The breadth of depictions of feminine heroes in 2015 films was extensive. We saw butch Charlize Theron in Mad Max: Fury Road (George Miller, 2015), powerhouses Daisy Ridley in Star Wars: The Force Awakens (J.J. Abrams, 2015) and Jennifer Lawrence in Mockingjay 2 (Francis Lawrence, 2015), lesbian romance in Carol (Todd Haynes, 2015), a trans love affair in The Danish Girl (tom Hopper, 2015) and falling apart alcoholic Amy Schumer in Trainwreck (Judd Apatow, 2015). Masculine hero diversity was not so rich: Dwayne “The Rock” Johnson saved apocalypse after relentless apocalypse in San Andreas (Brad Peyton, 2015). Stone cold and frankly terrifying Daniel Craig saved the day in uber-violent Spectre (Sam Mendes, 2015), and space-MacGyver Matt Damon grew red planet potatoes in The Martian (Ridley Scott, 2015). But, as I will argue here, perhaps this lack of masculine heroism was because all the possible stretching of masculine forms was achieved in one singular subversive queer extravaganza of a film: Magic Mike XXL (Gregory Jacobs, 2015).

Critics have poured over Magic Mike XXL. Molly Stoneman points out the complicated feminism in the film for the Princeton Buffer.1 Chloe Cooper Jones celebrates it as the most feminist film of 2015 in Vice.2 Sean Fallon, for Film Inquiry, semiotically decodes its replete Christian religious references.3 Sarah Smythe, in Bitch Flicks, argues it is a direct challenge to scopophilia.4 The Magic Mike saga (launched in 2012 by Steven Soderbergh) is a celebration of straight white masculinity to some audiences, and a queer celebration of diverse female body types to others. The cinematic criticism of this film is so endless that one might ask whether there is anything else to do with Magic Mike XXL.  I argue yes, and I believe that what this film does is so subversively what it does not overtly seem to state: it is master craft in visual drag. It is a performance so vibrant so as to hide in plain sight a second layer of fascinating gender play.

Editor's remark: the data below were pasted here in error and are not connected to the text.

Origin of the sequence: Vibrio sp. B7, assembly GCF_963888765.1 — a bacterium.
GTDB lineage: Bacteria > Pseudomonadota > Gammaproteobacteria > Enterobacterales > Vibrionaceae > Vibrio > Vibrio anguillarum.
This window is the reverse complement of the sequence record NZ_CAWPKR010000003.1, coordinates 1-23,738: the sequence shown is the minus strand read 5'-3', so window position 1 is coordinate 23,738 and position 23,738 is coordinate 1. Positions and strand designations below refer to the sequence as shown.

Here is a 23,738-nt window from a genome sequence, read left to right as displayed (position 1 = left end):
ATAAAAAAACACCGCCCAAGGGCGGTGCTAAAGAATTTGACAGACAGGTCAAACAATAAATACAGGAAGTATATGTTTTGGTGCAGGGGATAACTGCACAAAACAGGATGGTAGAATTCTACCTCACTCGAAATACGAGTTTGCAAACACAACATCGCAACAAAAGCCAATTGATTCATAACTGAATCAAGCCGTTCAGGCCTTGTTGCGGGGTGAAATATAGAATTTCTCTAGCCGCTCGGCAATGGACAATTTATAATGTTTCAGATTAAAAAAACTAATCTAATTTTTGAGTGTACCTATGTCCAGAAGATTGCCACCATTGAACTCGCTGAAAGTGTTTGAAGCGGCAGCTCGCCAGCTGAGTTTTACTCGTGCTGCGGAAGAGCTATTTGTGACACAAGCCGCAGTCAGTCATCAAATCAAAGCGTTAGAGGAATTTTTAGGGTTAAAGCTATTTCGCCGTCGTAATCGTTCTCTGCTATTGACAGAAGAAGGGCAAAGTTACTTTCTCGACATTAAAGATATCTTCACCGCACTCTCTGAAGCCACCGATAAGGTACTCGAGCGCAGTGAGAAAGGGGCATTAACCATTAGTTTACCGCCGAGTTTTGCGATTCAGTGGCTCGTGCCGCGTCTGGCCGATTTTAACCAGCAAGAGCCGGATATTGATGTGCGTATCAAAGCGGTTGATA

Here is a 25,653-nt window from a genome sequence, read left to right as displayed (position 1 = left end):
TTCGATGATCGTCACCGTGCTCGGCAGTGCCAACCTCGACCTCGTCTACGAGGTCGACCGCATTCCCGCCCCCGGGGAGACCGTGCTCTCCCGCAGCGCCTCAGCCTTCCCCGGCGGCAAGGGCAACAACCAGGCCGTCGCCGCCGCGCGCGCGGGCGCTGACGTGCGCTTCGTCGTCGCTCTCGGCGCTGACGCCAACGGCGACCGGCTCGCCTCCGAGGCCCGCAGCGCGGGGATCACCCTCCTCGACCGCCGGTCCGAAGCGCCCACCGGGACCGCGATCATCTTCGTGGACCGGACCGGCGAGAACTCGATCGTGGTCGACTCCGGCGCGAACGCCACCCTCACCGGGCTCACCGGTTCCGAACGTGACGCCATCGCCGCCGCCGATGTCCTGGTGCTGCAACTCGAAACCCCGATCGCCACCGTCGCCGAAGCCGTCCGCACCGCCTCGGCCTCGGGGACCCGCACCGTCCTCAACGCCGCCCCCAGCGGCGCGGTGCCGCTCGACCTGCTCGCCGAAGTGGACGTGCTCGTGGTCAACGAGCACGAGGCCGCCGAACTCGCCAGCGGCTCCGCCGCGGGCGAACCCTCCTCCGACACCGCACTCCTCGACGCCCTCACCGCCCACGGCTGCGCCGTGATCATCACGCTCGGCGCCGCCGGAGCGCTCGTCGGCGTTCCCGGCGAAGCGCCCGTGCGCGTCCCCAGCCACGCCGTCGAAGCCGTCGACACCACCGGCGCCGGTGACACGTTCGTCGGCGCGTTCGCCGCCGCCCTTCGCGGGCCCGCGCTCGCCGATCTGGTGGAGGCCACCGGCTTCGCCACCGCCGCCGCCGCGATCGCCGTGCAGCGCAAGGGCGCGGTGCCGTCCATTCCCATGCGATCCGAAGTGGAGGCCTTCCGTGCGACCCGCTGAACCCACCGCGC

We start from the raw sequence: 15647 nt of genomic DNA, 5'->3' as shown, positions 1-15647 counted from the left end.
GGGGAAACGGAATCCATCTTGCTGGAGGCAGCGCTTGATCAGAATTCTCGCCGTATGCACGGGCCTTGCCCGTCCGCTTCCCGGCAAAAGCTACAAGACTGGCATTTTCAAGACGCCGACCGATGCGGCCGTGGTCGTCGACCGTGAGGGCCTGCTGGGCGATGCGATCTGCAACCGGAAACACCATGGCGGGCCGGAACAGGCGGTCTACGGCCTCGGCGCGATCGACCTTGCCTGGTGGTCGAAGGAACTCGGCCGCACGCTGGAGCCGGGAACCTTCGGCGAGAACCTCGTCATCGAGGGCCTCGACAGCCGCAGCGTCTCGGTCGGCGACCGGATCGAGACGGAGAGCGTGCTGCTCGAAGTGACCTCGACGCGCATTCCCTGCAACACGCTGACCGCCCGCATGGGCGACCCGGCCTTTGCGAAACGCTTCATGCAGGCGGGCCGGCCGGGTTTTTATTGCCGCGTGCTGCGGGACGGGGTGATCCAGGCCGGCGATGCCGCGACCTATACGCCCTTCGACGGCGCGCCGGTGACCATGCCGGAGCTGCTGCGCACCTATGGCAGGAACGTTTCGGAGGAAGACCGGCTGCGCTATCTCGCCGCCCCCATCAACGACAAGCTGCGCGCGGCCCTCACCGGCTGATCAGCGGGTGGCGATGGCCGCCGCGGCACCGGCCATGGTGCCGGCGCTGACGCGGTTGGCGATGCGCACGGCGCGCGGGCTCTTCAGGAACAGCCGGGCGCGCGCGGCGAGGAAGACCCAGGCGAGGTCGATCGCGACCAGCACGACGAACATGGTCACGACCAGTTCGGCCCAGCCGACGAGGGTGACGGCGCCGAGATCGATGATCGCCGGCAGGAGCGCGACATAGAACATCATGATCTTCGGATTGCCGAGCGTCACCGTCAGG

To begin this foray into analyzing how gender is played with in this film, we must dive deep into psychoanalytic theory. The phallus, according to Freud,5 referred to the biological penis, but for Lacan6 the phallus was less the real and more the imaginary or symbolic capacity of masculine sexual energy.  For Irigary7 the phallus was the imaginary and symbolic force that centered the masculine at the heart of all psychoanalytic theory and which defined psychoanalysis as masculine to its core. From this ontological foundation Irigaray argued that the phallus represented not only the reference to the male sex organ but the foundation on which all theorization of human subjectivity, identity, desire, and sexuality was founded within the psychoanalytic tradition. Identity and selfhood, whether masculine, feminine or other, is fundamentally anchored to the phallus, the guidepost on which the human psyche refers and gains direction. As a result, the phallus according to Irigary was the heart of the problem and the thing to deconstruct and critique.